of stuff like intercooler and exhaust manifold. The turbo manifold has to
be shorter so it can spin the turbines right.
IS a radiator for to cool the engine down and intercooler to cool the air. Do you know what is the water-to- air intercoolers. The intercooler is in the front of the car right and so is the radiator but how can they both be there because they are both big? Damn im confused can you help me DSMer Sir.
Do you know about the sequential turbos, where the turbos are diffrent
sizes? How do they work with the exhaust? And why are twin turbos better
than single ones. It just makes the engine hevier.
the supra 2jzgette twin turbos are sequential do you have a picture of how that works?
For non turboed cars the exhaust manifold is long and connects to the
Its not really long. More often than not it will be significantly shorter than that of a turbo manifold
When you bolt on a turbo you need to do a lot of stuff like intercooler and exhaust manifold.
The term "bolting" on the turbo is a mileading statement. Turbos require more than just parts to be bolted on. Lots of tuning and possibly streghtened internal components are needed.
The turbo manifold has to be shorter so it can spin the turbines right.
Well the turbo manifold is pretty much the same thing ass a regular exhaust manifold. It just has an ending bracket that bolts up to the turbo.
IS a radiator for to cool the engine down and intercooler to cool the air.
The radiator cools engine coolant, an intercooler(or technically known as "aftercooler" cools incoming air to the engine after it passes through the hot compressor end of the turbo. It has to be cooled because it could pre-detinate the air/fuel mixture within the combustion chamber.
Do you know what is the water-to- air intercoolers.
It uses both oncoming air and water to cool the air within the chabmers.
The intercooler is in the front of the car right and so is the radiator but how can they both be there because they are both big?
Radiators are mounted just infront or behind the frame. The intercooler(wich is significantly smaller) is usually located behind the front bumper in open car space(able to be touched without opening the hood), in the wheel wells, or on the top of the engine as commonly seen in Subaru WRX's
Do you know about the sequential turbos, where the turbos are diffrent
sizes? How do they work with the exhaust?
The same way that twin and single turbos work. One turbo is just smaller so that it spools faster than the larger one reducing turbo lag.
And why are twin turbos better than single ones. It just makes the engine hevier.
Thats up for debate. Engine weight is no problem so long as the added weight boost performance.
:thumbs: :thumbs: :thumbs: :thumbs: Damn thank you so much DSMer. You are my car hero and I want to be just as smart as you.
Pfft, I'm not smart. I'm a car novice. Barley even that... There are far smarter guys here.
No i mean if there is 2 diffrent sized turbos and only one works at a time, for example a supra has 6 cylinders so 3 of the exhaust pipe will go into one and the other 3 will go into the big turbo. So how will the exhaust gases go out of the turbo that isnt working?
When the larger turbo spools up the smaller turbo simply closes the
wastegate and diverts air away from its turbine. If the car has 2 exhaust
manifolds then the exhaust from the 3 cylinders just exits as it normally
However this is'nt always the case. In the Bugatti Veryron that has 4 turbos all 4 are still working during acceleration irregardless to size.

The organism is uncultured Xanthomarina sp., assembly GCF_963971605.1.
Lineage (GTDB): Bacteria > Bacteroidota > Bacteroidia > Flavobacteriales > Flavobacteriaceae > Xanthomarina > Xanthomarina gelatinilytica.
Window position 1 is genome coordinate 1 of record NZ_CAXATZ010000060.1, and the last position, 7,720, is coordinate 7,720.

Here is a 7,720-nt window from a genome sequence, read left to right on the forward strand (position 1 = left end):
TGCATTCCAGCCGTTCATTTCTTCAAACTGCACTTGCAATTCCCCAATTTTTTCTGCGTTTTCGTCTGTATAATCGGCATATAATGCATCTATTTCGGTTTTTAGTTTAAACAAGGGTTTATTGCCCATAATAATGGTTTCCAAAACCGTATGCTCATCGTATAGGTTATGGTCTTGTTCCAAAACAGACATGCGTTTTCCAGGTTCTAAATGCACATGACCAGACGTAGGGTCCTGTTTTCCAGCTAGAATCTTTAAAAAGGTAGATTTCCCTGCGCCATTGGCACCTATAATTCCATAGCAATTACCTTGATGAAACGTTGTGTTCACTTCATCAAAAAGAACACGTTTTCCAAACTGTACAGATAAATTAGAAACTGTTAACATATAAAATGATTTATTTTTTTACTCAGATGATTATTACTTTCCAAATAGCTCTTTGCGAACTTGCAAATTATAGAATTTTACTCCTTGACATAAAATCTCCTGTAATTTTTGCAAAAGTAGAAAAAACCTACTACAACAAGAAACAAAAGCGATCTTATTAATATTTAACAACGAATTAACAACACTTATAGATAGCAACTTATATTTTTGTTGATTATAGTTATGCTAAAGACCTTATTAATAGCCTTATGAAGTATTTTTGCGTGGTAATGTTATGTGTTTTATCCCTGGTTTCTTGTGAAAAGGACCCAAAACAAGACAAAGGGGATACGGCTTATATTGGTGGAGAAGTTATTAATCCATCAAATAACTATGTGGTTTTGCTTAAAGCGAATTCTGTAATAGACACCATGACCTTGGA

I've read about wastegates but i dont really know much about them. for the external wastegate, it has sensors that sees if the boost is correct right? and then if the boost goes to high it diverts the gas right into the air or into the up pipe?
A wastegate simply diverts exhaust gas away from the turbines when you stop
accelerating so the pressure does'nt build up in the exhuast headers. Wich
is dangerous for your engine. If the turbine is'nt taking air it only has
one other place to go... through the exhaust..
The thing that releases air into the atmospehre is a BOV(blow off valve). Wich also opens when you stop accelerating to relieve the pressure in your intake pipes.
You guys serious or acting the goat? These are pretty basic queries and
seriously wrong answers.
For anyone else that really wants to know here is one of those pics that probably originated on howstuffworks and has been plagiarised by every other wannabe:
If any of you are dead serious I will assist in answering.
I think you might be wrong on some of this. This is what i read from a
"the wastegate's task is to vent excess exhaust pressure on the turbine side, so that the turbine blades dont over spin for desired boost levels."
But i dont think the wastegate has to do with anything when you stop accelerating. As for the blow off valve thats the one that works when you stop accelerating.
Hey look at that picture. When it says the exhaust manifold/header goes to the uppipe and then to the turbo. Thats strange I thought the exhaust manifold goes right into the turbo. Hey can you explain why the header goes into the uppipe first before the turbo.
Because when an up pipe is employed it always goes between the manifold and
the turbine housing infuser...that's what an up pipe is. It is used for
several reasons, not least when the turbo is physically located away from
the manifold, also to make the air more laminar, etc. The down pipe (or
dump pipe) is the one after the turbine connected to the diffuser.
The wastgate is a bypass that reduces gas flow through the turbine, thus slowing the compressor wheel and mass flow.
A blow off valve measures manifold pressure and vents the charge pipe when the manifold pressure drops into a vacuum region. Its purpose is to reduce stall flutter on the compressor blades so that pumping continues. Contrary to internet folklore the compressor wheel does not physically stall because of high surge pressures during throttle closure between gear changes. The compressor is slowing because the volumetric efficiency of the engine has dropped due to the throttle plate closing and reducing exhaust flow.